Why are Meetings of Creditors held?

Meetings are usually held for more complex bankrupt estates. A Trustee in Bankruptcy may call a meeting of creditors to discuss the progress of the estate and to have creditors consider and pass any necessary resolutions. For example, if a Trustee in Bankruptcy was considering to commence complex litigation, the Trustee in Bankruptcy may consider calling a meeting of creditors to obtain the views of creditors. It is important to note however, that whilst the Trustee in Bankruptcy will in most cases consider the views of creditors, the Trustee does not need to follow the decision of creditors.

Can a creditor call a meeting of creditors?

If a creditor either individually or collectively wishes to call a meeting of creditors and have 25% of the total claims then they can request that the Trustee in Bankruptcy call the meeting. If any creditor who hold less than 25% of the votes wish to call a meeting of creditors then they will need to pay the trustee for the cost of holding the meeting (Section 64(1) of the Bankruptcy Act).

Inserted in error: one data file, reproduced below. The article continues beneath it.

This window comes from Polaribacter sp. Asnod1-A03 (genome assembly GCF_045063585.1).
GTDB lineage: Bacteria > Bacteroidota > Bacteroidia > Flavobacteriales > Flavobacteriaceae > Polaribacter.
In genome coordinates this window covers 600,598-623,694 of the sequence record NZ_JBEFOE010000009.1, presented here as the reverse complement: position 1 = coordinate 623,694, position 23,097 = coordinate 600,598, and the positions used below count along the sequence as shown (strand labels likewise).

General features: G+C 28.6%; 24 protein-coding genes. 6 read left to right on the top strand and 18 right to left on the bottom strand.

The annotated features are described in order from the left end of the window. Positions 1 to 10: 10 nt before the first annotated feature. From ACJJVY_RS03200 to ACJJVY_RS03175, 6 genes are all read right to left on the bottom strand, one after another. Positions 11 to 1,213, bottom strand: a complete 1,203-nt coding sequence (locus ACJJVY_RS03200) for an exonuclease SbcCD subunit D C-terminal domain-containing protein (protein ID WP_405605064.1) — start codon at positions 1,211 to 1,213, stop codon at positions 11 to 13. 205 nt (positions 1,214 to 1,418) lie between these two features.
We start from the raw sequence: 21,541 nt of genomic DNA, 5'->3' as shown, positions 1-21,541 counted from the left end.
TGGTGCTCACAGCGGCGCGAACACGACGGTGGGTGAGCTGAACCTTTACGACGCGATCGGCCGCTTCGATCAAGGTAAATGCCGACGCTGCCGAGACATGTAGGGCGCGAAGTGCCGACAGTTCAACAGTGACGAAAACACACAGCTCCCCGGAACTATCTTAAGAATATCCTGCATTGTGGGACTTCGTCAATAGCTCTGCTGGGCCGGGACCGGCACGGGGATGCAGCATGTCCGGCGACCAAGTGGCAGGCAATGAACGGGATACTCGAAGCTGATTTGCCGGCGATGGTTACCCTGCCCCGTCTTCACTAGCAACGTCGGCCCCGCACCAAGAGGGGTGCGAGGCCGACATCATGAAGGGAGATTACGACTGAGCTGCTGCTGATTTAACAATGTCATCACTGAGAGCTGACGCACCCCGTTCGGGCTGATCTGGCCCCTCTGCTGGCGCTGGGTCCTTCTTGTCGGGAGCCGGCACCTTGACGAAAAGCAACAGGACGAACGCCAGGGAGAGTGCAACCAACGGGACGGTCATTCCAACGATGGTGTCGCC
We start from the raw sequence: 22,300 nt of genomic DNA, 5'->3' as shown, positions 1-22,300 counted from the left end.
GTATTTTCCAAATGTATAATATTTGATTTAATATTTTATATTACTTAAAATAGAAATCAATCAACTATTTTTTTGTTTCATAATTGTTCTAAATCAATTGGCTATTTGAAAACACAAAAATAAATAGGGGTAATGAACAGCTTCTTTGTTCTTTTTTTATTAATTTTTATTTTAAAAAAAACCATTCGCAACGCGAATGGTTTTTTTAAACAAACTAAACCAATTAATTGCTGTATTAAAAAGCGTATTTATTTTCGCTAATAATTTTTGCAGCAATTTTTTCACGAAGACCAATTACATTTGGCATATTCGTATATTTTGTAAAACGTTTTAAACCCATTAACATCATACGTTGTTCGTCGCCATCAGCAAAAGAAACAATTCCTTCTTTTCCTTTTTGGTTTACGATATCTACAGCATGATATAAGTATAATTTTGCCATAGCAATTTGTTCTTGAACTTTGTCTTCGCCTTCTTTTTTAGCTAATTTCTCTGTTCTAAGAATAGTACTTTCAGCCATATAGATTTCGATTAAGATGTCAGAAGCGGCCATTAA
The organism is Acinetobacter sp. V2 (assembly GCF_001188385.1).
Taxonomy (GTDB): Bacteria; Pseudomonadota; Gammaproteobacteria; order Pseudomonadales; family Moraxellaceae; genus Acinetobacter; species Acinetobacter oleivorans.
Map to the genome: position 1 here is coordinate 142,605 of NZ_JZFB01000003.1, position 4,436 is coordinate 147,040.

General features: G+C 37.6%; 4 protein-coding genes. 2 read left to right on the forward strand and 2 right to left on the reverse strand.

At Debt Free Australia we offer a 24 hour / 7 days a week advice line. Call us now on 1800 676 598 for in-depth advice on bankruptcy and how it might affect you.
All calls are free, entirely confidential and if required, anonymous.

Read more